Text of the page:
This new-foods strategy works just as well on picky adults as it does on picky kids, though from different perspectives: adults are more likely to be motivated to overcome their distaste for specific foods on purpose, whereas children are often encountering foods for the first time or learning to master strong flavors. What I love about this strategy is that it respects the eater's boundaries while also empowering him or her to learn more about food and experiment a little.

Here's how to go about it:

First, figure out what your eater enjoys. What kinds of flavors and textures appeal to her? What's his comfort zone? Does she go for big hits of umami? Gravitate toward crunchy things? Make a list of favorites—positive attributes only!

Second, list the dealbreakers. Nothing green? Nothing with a bitter flavor? No chunky textures? Don't just list foods the eater doesn't like or doesn't want to try: think in terms of components that can ruin any dish. For me, a strong vinegar component is a dealbreaker: whether it's ketchup, sauerkraut, or collard greens, vinegar is a turnoff. If your eater has any allergies or food intolerances, put those on the dealbreaker list, too.

Third, do your research. Now that you have your "yes" and "no" lists, the key is to find dishes that incorporate similar flavors to the ones they're already familiar with and present them with something that's just a little bit new. For example, my child's "yes" list includes breaded things (like chicken nuggets) and lemon flavor. Although she'll rarely consent to touch seafood, it's not a dealbreaker for her (unlike, say, green foods or bitter flavors). Coming up with possibilities can be fun: an outing to someplace with lots of different dishes on offer, like Philadelphia's Reading Terminal Market or Seattle's Pike Place Market, is a great way to check out new foods and see what might fit both lists. If that's too overwhelming for your eater, though, try one dish at a time.

Focusing on the list of positives can give picky eaters a way to explore unfamiliar cuisines without forging into completely alien territory. Select a cuisine that incorporates what your picky eater loves and choose a restaurant or some recipes to try at home. Break things down by component: If your picky eater gravitates toward starchy, sweet things, try plantains instead of mashed potatoes. Since we knew that Lucia likes lemon and anything in nugget form, we ordered a soup served at a local sushi restaurant that pairs tempura scallops with a lemon-dashi broth. She loves it! It's just new enough. Loading up hummus with lots of extra lemon juice also turned a no into a yes. This involves some creativity, a little trust, and a lot of trial and error.

Finally, involving the picky eater in preparing the dish can also be helpful. This isn't just about feeling ownership. Enlisting your picky eater in the cooking process empowers her to understand what goes into a dish. Even a simple understanding of the roles of fats, acids, and other components allows you to brainstorm together to find an acceptable alternative to dealbreaker ingredients by asking questions like What could we use instead of sour cream to make this dish more creamy? or What else besides cabbage could make this crunchy?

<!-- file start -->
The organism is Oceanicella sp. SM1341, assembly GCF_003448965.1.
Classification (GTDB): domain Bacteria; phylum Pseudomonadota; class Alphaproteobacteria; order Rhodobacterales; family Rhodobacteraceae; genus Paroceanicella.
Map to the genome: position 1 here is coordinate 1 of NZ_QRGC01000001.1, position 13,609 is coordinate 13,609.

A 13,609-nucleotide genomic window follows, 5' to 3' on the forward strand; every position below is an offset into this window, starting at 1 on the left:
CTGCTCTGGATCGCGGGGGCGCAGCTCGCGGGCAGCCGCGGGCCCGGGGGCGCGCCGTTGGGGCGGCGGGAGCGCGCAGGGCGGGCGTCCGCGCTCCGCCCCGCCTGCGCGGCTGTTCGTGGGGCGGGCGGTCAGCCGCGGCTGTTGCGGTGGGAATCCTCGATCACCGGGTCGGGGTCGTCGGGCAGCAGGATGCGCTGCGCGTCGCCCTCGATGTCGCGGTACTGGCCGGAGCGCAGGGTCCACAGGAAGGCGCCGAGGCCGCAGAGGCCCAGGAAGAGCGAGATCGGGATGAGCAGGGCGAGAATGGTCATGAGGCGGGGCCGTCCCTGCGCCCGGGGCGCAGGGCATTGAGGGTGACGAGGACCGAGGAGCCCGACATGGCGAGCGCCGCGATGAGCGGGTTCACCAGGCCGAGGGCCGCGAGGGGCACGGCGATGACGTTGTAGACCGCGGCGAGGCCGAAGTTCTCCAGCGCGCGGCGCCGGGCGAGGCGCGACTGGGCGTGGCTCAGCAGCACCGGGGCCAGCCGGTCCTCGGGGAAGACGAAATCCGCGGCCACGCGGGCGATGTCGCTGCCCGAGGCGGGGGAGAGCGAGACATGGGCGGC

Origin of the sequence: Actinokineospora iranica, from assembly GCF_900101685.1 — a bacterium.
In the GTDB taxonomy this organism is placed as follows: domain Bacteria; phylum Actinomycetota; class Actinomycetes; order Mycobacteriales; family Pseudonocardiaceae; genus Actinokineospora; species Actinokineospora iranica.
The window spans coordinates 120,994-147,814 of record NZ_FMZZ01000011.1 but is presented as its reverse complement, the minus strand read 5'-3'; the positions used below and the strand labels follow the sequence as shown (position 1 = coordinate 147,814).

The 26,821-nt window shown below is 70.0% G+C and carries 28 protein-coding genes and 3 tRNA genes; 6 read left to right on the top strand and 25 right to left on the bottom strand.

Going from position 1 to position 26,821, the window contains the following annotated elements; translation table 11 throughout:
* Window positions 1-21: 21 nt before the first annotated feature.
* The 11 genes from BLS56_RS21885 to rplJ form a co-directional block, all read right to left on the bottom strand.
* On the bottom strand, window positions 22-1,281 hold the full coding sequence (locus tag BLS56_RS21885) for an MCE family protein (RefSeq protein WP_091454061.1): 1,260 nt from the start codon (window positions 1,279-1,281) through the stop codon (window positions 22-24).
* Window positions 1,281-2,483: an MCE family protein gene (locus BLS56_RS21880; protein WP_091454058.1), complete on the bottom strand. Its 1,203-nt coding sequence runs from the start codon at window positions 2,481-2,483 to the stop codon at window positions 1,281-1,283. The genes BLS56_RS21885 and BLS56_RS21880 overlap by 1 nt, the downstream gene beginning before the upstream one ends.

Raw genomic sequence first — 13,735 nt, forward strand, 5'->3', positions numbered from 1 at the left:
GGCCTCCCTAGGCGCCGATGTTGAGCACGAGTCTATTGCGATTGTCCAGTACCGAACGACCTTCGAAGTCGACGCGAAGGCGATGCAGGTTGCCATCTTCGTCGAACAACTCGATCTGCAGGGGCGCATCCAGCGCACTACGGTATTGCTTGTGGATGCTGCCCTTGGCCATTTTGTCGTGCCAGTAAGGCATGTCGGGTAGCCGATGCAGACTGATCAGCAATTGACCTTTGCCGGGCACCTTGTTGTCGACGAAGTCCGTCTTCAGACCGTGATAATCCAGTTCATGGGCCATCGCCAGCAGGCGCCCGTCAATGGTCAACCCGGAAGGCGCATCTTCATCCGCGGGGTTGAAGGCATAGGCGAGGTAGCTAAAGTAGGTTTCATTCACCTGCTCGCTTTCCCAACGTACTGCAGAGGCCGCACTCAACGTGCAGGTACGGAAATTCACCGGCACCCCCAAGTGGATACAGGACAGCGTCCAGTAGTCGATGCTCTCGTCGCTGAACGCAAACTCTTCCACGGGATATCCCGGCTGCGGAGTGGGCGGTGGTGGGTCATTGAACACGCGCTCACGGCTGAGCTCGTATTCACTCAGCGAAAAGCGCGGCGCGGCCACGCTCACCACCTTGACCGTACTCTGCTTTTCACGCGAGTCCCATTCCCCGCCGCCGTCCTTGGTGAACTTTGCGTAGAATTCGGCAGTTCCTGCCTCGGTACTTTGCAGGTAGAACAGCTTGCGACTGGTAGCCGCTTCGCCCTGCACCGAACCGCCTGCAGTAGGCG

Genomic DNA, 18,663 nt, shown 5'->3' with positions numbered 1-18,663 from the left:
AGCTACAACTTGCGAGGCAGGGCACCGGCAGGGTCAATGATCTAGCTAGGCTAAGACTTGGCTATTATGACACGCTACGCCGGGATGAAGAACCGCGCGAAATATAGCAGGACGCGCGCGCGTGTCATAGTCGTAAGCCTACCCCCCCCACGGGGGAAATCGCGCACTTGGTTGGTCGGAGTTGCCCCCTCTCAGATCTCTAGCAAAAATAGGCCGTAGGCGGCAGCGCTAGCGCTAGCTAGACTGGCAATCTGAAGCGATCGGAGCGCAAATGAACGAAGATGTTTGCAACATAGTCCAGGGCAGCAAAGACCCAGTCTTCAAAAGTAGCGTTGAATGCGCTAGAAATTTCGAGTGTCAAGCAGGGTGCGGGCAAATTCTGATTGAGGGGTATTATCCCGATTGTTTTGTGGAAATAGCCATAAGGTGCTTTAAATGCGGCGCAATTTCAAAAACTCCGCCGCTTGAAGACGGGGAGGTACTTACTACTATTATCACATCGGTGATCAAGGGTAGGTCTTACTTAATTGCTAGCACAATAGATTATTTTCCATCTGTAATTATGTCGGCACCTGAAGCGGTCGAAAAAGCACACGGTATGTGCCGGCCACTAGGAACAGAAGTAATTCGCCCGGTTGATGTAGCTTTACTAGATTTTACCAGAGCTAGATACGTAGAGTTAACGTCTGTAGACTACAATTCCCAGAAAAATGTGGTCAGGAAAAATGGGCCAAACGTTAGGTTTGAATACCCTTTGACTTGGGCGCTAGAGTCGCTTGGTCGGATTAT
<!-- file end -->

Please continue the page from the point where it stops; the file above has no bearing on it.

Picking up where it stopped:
My aversion to vinegar makes me avoid mayonnaise and any recipes made with it: just about all commercially prepared mayo is flavored with vinegar. Experimenting in the kitchen, however, revealed that substituting another acid makes all the difference for me. Whip up some homemade mayonnaise with lemon instead of vinegar as the acid component, and not only will you get a better, fresher mayo, you'll also bypass the aversion and introduce the picky eater to a range of foods that were previously out of bounds. (Egg salad sandwiches: They're delicious! Who knew?)

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[Photograph: Shutterstock]

This approach gives picky eaters the tools to start exploring food on their own, as well as making sense of new dishes they encounter. If the picky eater understands how to look for foods that fit their tastes, he or she can begin trying new things in a way that feels controlled and safe. Knowing what's in a dish can empower them to tweak it to fit their tastes: "There's nothing I like at this restaurant" becomes "Can you leave the olives off?" This process takes time, but a few successes can quickly lead to more interest in discovering new dishes and cuisines—and in time, once the not-quite-so-picky eater begins to see trying new foods as a worthwhile adventure, perhaps even challenging a few of those dealbreakers.

When I began to write this article, I asked my daughter Lucia to let me take her picture while she tried some new foods. First we took her to brunch, where she bravely tried something breaded: a fried green tomato. ("I like the bread part, but the tomato is OK too.") She loves fruit, so we took her to a local Asian market to select some kiwi and dragonfruit, talk to the live fish in the seafood section, and poke around the colorful displays.

She was skeptical of the kiwi—"Is that a potato?"—but the bright pink exterior of the dragonfruit lured her in. Despite some trepidation ("I don't like green things, and these have seeds!") she tried and enjoyed both, and we sent her to preschool the next morning with kiwi slices in her lunch box. Is she cured of picky eating? Not by a long shot. But she is feeling braver about trying the foods her parents think she'll like and proud of herself for having conquered something new. It's a small victory: the first, I hope, of many.